In Memoriam: Dean Pottle of the Famous Dean’s Scene

Dean Pottle of Dean's Scene

Dean Pottle of Dean’s Scene

Yesterday morning a local Portland homebrewing and publican legend passed away. Dean Pottle, proprietor of Portland’s most famous speakeasy, reportedly passed on at 6:00am on October 13th, 2016. Dean was extremely active in the homebrewing scene; he was also a regular at many taprooms, breweries, and beer festivals. As a 10 year industry veteran, I remember seeing him when I was pouring some of my first pints at Laurelwood, Belmont Station, and Upright Brewing. Dean was hard to miss, with his gravelly drawl and occasional muttering about the state of local beer, to his strong aroma of cigarettes and weed. I remember when he first handed me his business card–well, it wasn’t for a business, it was a psychedelic-looking card that was my ticket into the famous Dean’s Scene. He was a tireless supporter of beer, perhaps best known for the speakeasy below his home on N. Fremont called Dean’s Scene.

Dean probably first began getting attention as a regular and host on local public access show “Drinking with Daren.” You could often find show host Daren Moriarty discussing beers and homebrewing with Dean and F.H. Steinbart employee Michael Brown. These were part of the community that Dean developed and held dear with the homebrew scene. Dean’s Scene was a natural extension, an unlicensed nano brewery before nano breweries were a thing, with its own tasting room.

A plumber by day, Dean used his skills and help from his friends to transform his basement into a cozy old time pub, the kind the late-great Don Younger would have loved. It became a regular spot for locals in the area and homebrew club members, as long as you didn’t mind the smoke, both nicotine and cannabis based.

Dean’s Scene was truly an amazing place, an underground pub with a real bar, booths, a walk-in cooler, and an operating nano brewery. There was regular live acoustic music; homebrewers occasionally tapped and released their beers there; and locals stopped in to smoke some reefer and perhaps bring some of their own beers to share. I recall even being invited to Dean’s Scene for homebrew release parties over facebook event pages. Located across the street and a house down from Alameda Brewing, the only clue of the speakeasy was a small “Open” sign in a tiny ground level basement window next to the driveway. His small backyard functioned as a frontyard patio, though hanging out and making noise there was discouraged.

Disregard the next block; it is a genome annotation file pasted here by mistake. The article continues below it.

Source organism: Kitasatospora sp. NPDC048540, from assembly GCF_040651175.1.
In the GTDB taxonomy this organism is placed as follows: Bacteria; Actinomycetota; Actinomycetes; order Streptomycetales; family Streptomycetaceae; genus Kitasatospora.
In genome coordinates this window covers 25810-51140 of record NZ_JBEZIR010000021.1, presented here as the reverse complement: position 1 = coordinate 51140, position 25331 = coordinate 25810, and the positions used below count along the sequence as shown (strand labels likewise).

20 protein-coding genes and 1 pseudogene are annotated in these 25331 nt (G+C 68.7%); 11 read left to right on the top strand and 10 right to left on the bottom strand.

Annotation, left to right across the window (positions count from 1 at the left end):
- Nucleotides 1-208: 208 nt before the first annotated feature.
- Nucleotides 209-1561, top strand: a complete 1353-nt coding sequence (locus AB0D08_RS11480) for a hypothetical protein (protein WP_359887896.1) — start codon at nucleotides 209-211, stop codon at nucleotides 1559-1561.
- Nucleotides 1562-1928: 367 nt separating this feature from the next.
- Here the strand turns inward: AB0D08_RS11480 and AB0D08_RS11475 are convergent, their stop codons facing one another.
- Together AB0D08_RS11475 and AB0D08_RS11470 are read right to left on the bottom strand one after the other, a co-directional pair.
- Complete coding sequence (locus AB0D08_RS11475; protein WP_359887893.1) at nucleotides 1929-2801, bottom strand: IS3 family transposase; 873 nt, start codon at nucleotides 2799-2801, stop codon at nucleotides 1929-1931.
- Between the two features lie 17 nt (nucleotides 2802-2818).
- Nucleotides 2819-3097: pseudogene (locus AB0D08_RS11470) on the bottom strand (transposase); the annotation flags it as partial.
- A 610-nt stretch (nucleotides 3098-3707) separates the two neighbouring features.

Dean's Scene

Dean’s Scene

This Saturday Dean was set to compete as a pro in Willamette Week’s 4th annual Beer Pro/Am, teamed up with Willamette Week’s arts and culture editor Martin Cizmar–arguably the person who both helped make Dean’s Scene mainstream famous and led to it being temporarily shut down. Martin’s story in Willamette Week made Dean a micro celebrity in Portland, a status he had already achieved in the homebrew and industry community. The attention, though, led to the Oregon Liquor Control Commission to come knocking. This was nothing he was not used to; over the years there was noise complaints and issues with so many folks coming and going down his driveway through the backyard. This time, though, Dean had thought to go commercial and applied for an OLCC license that allowed the agency to inspect the space, alleging that he was brewing more than the law allowed. However, there was no real wrongdoing to point to, and Dean’s Scene opened again in no time. The whole operation was legal because they never charged for anything at Dean’s Scene; the homebrews were donated or brewed on-site, and there was a lockbox at the bottom of the basement stairs for cash donations to the cause.

Martin Cizmar has been excited about his collaboration with Dean and his homebrewer friend Sammy Sklover. It’s a beer right up their alleys – a fresh hop hazy New-England-style IPA infused with CBD oil from marijuana and one of the unadvertised beers at this Saturday’s Pro/Am.

“One of my favorite Dean stories is kind of stupid, but I feel like it illustrates the type of guy he was, which is a man who really had a zest for music and beer and, most of all, his friends.” said Martin Cizmar. “A couple years ago, Wilco was playing a concert down in Jacksonville, and Southern Oregon, and Dean had made friends with a buddy to go. I went into Dean’s two or three times in a month or so leading up to that concert, and he was playing Wilco every time. Wilco is my favorite band, so I like this, but you could kind of see that he was not that into it. The music in Dean’s Scene was always an important thing to him. The last time I saw him, when I came over to provide a little bit of help to Sammy as he was making our pro-am beer, The first thing Dean did when he came downstairs that morning was dig into his pile of CDs and get the stereo going. Anyway, Dean told me the story of how he was going to see Wilco, and how his buddy one of the band, but said that he just couldn’t get into it. But he really wanted to like this band before driving down to see them, so he kept listening to all the records hoping to get into it. Keep in mind, this is a guy in his 60s, not a teenager. And yet, that’s how he approached life – – like a kid who just wanted to be excited about the band his friends were excited about.” –Martin Cizmar